I started doing yoga regularly at the end of last year.
After trying yoga a few times in the past, I was never really a fan. I really do love my time swimming or running or biking. However, I found that yoga has provided a great wind-down for the day and I became a regular.
(It also helps that my son loves it, and walks around suddenly saying, “Tree!” and standing in position. Adorbs.)
It’s become a great way for me to be aware of my body, particularly as it’s been fighting chikungunya for the past year. I can daily evaluate where my pain is and how intensive it is.
One of the Gaiam videos I have done over and over ends in relaxation pose, where the speaker talks of feeling where your body rests on the ground and the weight of your body on the earth. He reminds us to be thankful for another day lived with our weighted presence on the planet.
The first time I listened I started to cry, thankful for another day here. And since then, each day and each yoga session has meant more to me; for another day, weighted and present here.
Sometimes that is thankfulness for another day with Oak, here together as a family of three. Some days that is a thankfulness for another day completed, with Oak, fighting through a battle.
Some days I am weighted with thankfulness for our nearly ten years, right here in this community and in this house, and on this ground that has become so hallowed to me. Sometimes I am weighted by the days spent here, and the weight I tend to carry in from my friends, pressing me into this ground while I wish to fly away.
Some days I can hear my husband in the next room, praying with our son and singing to him as he goes to sleep, while I feel the weight of our lives together. Some days I feel the lightness of the gift he is to me. Other days I feel the weight of what we have experienced and waded through together, right here, on these floors that sometimes covered with water or sweat or blood.
This tile has carried so much of me, of us.
Some days I am thankful for the ability to move and stretch, feeling light in my capacity. Some days I am sad that an unlucky virus months ago has left certain muscles still aching, and I can’t hardly believe how some muscles feel 31 and others feel 131.
And then now, there are days where I realize not all of us will be able to have our weight on the earth day after day, as another virus spreads around the globe. Sometimes I feel thankful for my son breathing easily in his bed in the next room, my husband singing along to the music, with air in our lungs. Sometimes I feel worry for our parents sitting just beyond a travel ban.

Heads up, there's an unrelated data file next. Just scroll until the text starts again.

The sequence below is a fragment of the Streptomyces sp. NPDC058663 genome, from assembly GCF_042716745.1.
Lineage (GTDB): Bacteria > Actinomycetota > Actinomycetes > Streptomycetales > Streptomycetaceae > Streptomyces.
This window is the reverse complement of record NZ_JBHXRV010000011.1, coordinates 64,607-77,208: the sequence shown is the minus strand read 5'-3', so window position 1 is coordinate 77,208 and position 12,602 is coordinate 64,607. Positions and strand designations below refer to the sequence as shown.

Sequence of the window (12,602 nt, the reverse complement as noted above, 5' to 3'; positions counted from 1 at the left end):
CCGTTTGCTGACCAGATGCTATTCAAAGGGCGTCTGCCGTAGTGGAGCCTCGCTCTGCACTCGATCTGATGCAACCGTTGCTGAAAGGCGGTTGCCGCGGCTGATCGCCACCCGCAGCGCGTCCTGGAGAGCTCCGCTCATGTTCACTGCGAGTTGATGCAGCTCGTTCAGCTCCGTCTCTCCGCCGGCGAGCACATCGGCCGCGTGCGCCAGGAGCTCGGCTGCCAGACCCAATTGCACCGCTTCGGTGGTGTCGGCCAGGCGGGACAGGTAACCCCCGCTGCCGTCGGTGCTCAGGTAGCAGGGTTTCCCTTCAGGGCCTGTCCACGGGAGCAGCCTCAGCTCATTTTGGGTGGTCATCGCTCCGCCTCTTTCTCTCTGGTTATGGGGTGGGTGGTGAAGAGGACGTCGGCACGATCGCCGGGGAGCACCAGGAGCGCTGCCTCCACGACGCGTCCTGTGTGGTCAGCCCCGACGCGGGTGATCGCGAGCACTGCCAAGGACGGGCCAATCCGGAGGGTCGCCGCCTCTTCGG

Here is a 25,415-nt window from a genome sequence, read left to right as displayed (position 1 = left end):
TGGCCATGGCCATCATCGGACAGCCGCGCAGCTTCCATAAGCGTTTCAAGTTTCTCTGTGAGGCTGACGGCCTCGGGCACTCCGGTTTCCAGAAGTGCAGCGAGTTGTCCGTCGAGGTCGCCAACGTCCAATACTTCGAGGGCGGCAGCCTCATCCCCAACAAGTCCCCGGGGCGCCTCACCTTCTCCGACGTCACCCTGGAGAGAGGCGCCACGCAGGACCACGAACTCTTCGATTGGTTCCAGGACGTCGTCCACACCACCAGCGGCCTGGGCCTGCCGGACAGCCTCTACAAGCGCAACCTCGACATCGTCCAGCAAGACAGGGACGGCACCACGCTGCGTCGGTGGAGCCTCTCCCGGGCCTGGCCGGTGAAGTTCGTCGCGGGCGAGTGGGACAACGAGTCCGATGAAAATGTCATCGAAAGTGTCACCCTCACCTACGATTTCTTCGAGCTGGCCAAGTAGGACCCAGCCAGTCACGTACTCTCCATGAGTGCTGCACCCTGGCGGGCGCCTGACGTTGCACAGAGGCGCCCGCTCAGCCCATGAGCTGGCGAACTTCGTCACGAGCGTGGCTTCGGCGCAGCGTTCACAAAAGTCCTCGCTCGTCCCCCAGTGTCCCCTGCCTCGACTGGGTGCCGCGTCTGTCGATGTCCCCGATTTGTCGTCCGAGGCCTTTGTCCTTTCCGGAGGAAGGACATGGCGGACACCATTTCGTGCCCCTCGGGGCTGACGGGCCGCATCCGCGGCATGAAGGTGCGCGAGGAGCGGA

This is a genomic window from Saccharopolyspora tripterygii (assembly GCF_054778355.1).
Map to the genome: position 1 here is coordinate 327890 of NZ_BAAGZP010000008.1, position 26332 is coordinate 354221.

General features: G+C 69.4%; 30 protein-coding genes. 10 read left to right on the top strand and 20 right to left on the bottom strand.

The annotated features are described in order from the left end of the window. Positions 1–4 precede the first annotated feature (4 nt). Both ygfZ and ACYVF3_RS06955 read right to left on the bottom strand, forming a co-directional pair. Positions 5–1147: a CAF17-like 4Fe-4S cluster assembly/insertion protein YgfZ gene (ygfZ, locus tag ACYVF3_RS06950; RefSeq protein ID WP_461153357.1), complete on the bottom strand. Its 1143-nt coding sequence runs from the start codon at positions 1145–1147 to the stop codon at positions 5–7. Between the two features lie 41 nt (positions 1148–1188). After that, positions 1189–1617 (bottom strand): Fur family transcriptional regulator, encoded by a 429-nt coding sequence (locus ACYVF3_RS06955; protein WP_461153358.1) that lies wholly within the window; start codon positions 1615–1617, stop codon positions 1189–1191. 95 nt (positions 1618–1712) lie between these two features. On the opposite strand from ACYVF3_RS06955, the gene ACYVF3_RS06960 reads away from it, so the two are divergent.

These are such odd times.
Now, I’m doing yoga with Oak while we hang out at home. His preschool is canceled and we’re doing our best to keep our house not the hub of the community.
There are some positives: I’m loving the extra time with Oak. I’m loving the family time. That is a unique gift to receive ten months into an adoption, and we’ll take it.
I’m trying to focus on that.
In other ways, I’m terrified of what waits around the corner. While we pray Covid doesn’t hit our neighborhood, it will be tragedy if it does. Even as it hits Thailand and our town just twenty-four hours ago, we wonder how day-laborers, who live on daily wages, will make it past tomorrow. If there is no work, there is no rice. Pantries and refrigerators and cupboards don’t exist. Even now, as the shop down the street is closed, I wonder what the coming days will look like.
And that’s just eating, assuming we all stay healthy.
After seeing how hospitals in Italy and America have been over-run, I can’t imagine how our little border town medical establishments will fare. (The same town that gave me the wrong vaccine for my first dog bite and only found one break in my finger instead of two.) I’m nervous for supplies and ventilators; for how treatment will be given to those without legality, let alone insurance or universal healthcare. I wonder how the hidden caste systems and hierarchies will affect those who get treatment and those who don’t.
And I worry for my poor, illegal migrant friends who can’t even get six feet from their whole family within their own home. I worry for their lack of running water, and how that translates for washing hands.
How do you keep a pandemic out of a slum?
(I don’t like that word. I don’t want to call my home and my friends homes a slum; I want to call it a community or a neighborhood. But I know what you will think of with those words, and it usually doesn’t evoke images of one-room huts with outdoor “kitchens,” no running water, and shared “bathrooms.” So forgive the word, but apply the word picture that comes to a Western-reader’s mind.)
So we wait. We are trying to be wise. We are trying to be hopeful.
We are trying not to worry about our visa situation, where we will be overstaying our stamp ten days from now. We are trying not to worry about our visa situation, where we might be required to leave and Oak might be required to stay.
We are trying not to worry about Oak’s paperwork, that might be further delayed. Perhaps this process won’t even be completed as cross the five year mark next month.
We are trying not to worry about what we might see and experience in the coming days and weeks. We are trying not to be concerned about the decisions we might be forced to make.
Instead, I have my son doing downward dog right under me, his new favorite way to yoga. We are making tree poses in the swimming pool and falling over with a splash. I am ending the day, laying on the floor in relaxation pose again, thankful for another day on this tile, another day with breath in our lungs, another day with this little boy giggling beside us.